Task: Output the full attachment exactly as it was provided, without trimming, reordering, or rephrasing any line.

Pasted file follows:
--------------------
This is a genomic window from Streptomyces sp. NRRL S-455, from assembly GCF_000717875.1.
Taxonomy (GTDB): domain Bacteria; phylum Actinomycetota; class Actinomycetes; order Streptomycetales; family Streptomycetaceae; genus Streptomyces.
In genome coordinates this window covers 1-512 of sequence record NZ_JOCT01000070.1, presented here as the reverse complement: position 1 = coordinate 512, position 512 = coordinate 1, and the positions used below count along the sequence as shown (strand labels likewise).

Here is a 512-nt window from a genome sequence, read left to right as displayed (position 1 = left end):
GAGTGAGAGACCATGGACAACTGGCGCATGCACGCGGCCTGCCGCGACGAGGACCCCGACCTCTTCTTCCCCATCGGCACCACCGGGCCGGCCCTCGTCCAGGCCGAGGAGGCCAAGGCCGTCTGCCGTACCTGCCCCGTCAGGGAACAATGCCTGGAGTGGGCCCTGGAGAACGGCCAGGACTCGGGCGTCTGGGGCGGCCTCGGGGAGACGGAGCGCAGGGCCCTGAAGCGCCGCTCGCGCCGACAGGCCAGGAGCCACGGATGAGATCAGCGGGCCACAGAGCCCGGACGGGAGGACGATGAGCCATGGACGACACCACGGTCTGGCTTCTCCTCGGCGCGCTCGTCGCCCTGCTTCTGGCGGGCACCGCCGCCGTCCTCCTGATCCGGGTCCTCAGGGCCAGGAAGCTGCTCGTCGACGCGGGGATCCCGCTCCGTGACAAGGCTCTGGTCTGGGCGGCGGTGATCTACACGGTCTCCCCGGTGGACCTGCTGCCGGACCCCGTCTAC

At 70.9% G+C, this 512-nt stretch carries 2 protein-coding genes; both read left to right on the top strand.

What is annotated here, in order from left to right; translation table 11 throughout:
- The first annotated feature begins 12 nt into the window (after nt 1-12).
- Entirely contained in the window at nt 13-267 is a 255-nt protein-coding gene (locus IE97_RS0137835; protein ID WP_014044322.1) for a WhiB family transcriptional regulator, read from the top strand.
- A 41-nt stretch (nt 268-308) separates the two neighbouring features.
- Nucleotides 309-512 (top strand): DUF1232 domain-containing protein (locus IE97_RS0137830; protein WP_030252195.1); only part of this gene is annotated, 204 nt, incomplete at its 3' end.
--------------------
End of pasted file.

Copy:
This is a genomic window from Streptomyces sp. NRRL S-455, from assembly GCF_000717875.1.
Taxonomy (GTDB): domain Bacteria; phylum Actinomycetota; class Actinomycetes; order Streptomycetales; family Streptomycetaceae; genus Streptomyces.
In genome coordinates this window covers 1-512 of sequence record NZ_JOCT01000070.1, presented here as the reverse complement: position 1 = coordinate 512, position 512 = coordinate 1, and the positions used below count along the sequence as shown (strand labels likewise).

Here is a 512-nt window from a genome sequence, read left to right as displayed (position 1 = left end):
GAGTGAGAGACCATGGACAACTGGCGCATGCACGCGGCCTGCCGCGACGAGGACCCCGACCTCTTCTTCCCCATCGGCACCACCGGGCCGGCCCTCGTCCAGGCCGAGGAGGCCAAGGCCGTCTGCCGTACCTGCCCCGTCAGGGAACAATGCCTGGAGTGGGCCCTGGAGAACGGCCAGGACTCGGGCGTCTGGGGCGGCCTCGGGGAGACGGAGCGCAGGGCCCTGAAGCGCCGCTCGCGCCGACAGGCCAGGAGCCACGGATGAGATCAGCGGGCCACAGAGCCCGGACGGGAGGACGATGAGCCATGGACGACACCACGGTCTGGCTTCTCCTCGGCGCGCTCGTCGCCCTGCTTCTGGCGGGCACCGCCGCCGTCCTCCTGATCCGGGTCCTCAGGGCCAGGAAGCTGCTCGTCGACGCGGGGATCCCGCTCCGTGACAAGGCTCTGGTCTGGGCGGCGGTGATCTACACGGTCTCCCCGGTGGACCTGCTGCCGGACCCCGTCTAC

At 70.9% G+C, this 512-nt stretch carries 2 protein-coding genes; both read left to right on the top strand.

What is annotated here, in order from left to right; translation table 11 throughout:
- The first annotated feature begins 12 nt into the window (after nt 1-12).
- Entirely contained in the window at nt 13-267 is a 255-nt protein-coding gene (locus IE97_RS0137835; protein ID WP_014044322.1) for a WhiB family transcriptional regulator, read from the top strand.
- A 41-nt stretch (nt 268-308) separates the two neighbouring features.
- Nucleotides 309-512 (top strand): DUF1232 domain-containing protein (locus IE97_RS0137830; protein WP_030252195.1); only part of this gene is annotated, 204 nt, incomplete at its 3' end.